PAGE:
Year 6 SATS Support
SATs are national tests that children take twice during their primary school life. Firstly, at the end of Key Stage 1 (KS1) in Year 2, and then secondly, at the end of Key Stage 2 (KS2) in Year 6. These standardised tests are actually known as End of Key Stage Tests and Assessments, but most people know them as SATs (Standard Assessment Tests) .
SATs are an indicator of the progress your child has made at school so far. They are not a measure of whether your child is passing or failing; they simply show what level your child is currently working to.
Pupils sit their second set of SATs at KS2 level in Year 6. These tests are more formal than those taken in KS1 and have set exam days as well as external marking in the majority of schools. Children will take exams in English reading comprehension, grammar, punctuation, spelling, mathematical reasoning, and arithmetic.
Once the KS2 SATs are complete, they will be sent away for external marking and children should receive their results towards the end of the summer term in July of Year 6. You will receive a report stating your child’s:
- Raw score – simply, the actual number of marks they received in their SATs
- Scaled score – a conversion score that allows results to be compared year-on-year
- Expected standard – whether or not they have achieved the national standard
Timetable 2023 - coming soon
How you can help your child prepare for the 2019 KS2 Year 6 SATs
Year 6 Reading
The reading test is a single paper with questions based on three passages of text. Your child will have one hour, including reading time, to complete the test.
There will be a selection of question types, including:
- Ranking/ordering, e.g. ‘Number the events below to show the order in which they happen in the story’
- Labelling, e.g. ‘Label the text to show the title of the story’
- Find and copy, e.g. ‘Find and copy one word that suggests what the weather is like in the story’
- Short constructed response, e.g. ‘What does the bear eat?’
- Open-ended response, e.g. ‘Look at the sentence that begins Once upon a time. How does the writer increase the tension throughout this paragraph? Explain fully, referring to the text in your answer.’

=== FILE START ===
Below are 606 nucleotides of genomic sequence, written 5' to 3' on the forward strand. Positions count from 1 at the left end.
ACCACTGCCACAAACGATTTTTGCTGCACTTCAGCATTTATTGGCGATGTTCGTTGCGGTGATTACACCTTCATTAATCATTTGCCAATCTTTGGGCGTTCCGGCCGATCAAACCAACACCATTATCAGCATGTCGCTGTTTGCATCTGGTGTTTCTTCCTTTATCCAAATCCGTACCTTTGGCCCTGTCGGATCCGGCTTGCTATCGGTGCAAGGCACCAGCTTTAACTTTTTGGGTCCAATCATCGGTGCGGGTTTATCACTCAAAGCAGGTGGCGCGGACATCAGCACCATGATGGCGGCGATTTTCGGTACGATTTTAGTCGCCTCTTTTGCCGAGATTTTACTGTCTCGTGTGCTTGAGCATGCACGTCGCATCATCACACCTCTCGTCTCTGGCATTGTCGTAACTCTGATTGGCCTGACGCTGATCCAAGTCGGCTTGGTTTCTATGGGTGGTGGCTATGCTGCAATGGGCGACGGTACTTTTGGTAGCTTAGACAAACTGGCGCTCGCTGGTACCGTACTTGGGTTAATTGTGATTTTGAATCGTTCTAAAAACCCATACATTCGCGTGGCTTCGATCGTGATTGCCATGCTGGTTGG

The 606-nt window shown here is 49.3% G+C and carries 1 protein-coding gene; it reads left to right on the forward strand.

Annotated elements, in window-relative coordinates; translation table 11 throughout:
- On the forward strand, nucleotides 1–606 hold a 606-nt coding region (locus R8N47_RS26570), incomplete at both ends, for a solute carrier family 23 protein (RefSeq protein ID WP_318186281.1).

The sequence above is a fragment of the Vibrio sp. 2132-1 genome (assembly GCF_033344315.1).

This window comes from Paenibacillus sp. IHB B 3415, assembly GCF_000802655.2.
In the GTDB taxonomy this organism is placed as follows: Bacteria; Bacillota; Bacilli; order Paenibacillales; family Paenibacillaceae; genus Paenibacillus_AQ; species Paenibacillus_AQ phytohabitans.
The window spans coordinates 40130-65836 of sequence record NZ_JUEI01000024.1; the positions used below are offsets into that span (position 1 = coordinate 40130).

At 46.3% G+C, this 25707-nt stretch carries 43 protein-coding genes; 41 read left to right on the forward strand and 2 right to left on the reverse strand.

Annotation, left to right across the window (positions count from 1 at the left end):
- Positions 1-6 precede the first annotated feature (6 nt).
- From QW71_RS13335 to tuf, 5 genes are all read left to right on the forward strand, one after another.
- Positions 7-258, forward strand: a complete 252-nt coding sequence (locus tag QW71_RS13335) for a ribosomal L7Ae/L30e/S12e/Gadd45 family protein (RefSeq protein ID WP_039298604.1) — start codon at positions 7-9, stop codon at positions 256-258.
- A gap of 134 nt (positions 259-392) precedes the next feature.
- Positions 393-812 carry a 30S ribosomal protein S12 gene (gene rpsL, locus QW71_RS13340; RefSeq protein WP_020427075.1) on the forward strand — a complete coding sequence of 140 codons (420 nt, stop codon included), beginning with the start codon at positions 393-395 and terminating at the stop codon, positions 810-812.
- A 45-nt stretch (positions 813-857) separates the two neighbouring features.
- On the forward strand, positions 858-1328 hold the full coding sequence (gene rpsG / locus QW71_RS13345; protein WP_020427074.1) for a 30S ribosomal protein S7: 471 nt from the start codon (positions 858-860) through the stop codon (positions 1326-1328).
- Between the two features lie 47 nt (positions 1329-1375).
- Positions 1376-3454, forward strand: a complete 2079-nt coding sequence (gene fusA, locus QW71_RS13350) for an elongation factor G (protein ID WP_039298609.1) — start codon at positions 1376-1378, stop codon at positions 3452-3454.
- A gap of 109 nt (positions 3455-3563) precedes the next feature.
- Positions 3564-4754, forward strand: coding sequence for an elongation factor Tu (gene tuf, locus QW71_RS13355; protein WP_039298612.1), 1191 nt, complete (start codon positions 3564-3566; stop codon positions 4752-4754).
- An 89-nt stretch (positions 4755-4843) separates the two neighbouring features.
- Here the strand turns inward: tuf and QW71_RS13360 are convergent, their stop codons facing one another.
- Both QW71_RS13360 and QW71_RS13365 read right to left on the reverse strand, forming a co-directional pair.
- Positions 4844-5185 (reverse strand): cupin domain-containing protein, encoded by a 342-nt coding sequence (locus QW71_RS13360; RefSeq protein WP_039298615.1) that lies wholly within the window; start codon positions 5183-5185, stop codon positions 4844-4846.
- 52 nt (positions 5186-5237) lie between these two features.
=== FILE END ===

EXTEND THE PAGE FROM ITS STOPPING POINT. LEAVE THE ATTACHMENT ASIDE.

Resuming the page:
Year 6 Spelling, Punctuation and Grammar (SPaG)
The grammar, punctuation and spelling test consists of two parts: a grammar and punctuation paper requiring short answers, lasting 45 minutes, and an aural spelling test of 20 words, lasting around 15 minutes.
The grammar and punctuation test will include two sub-types of questions:
- Selected response, e.g. ‘Identify the adjectives in the sentence below’
- Constructed response, e.g. ‘Correct/complete/rewrite the sentence below,’ or, ‘The sentence below has an apostrophe missing. Explain why it needs an apostrophe.’
Year 6 Maths
Children sit three papers in maths:
- Paper 1: arithmetic, 30 minutes
- Papers 2 and 3: reasoning, 40 minutes per paper
Paper 1 will consist of fixed response questions, where children have to give the correct answer to calculations, including long multiplication and division. Papers 2 and 3 will involve a number of question types, including:
- Multiple choice
- True or false
- Constrained questions, e.g. giving the answer to a calculation, drawing a shape or completing a table or chart
- Less constrained questions, where children will have to explain their approach for solving a problem
Year 6 Science
Not all children in Year 6 will take science SATs. In selected years (including 2020) a number of schools (approximately 1900) are required to take part in science sampling, a test administered to a selected sample of children thought to be representative of the population as a whole. Schools selected for science sampling will administer the tests during the two-week period starting on Monday 8 June 2020.
For those who are selected, there will be three papers:
- Biology: 25 minutes, 22 marks
- Chemistry: 25 minutes, 22 marks
- Physics: 25 minutes, 22 marks
Each paper will take a maximum of 25 minutes to complete.
It sounds very intimidating, but these are ‘questions in a physics/chemistry/biology context’, for example:
Biology: ‘Describe the differences in the life cycle of an amphibian and a mammal’
Chemistry: ‘Group a list of materials according to whether they are solid, liquid or gas’
Physics: ‘Predict whether two magnets will attract or repel each other, based on where the poles are facing’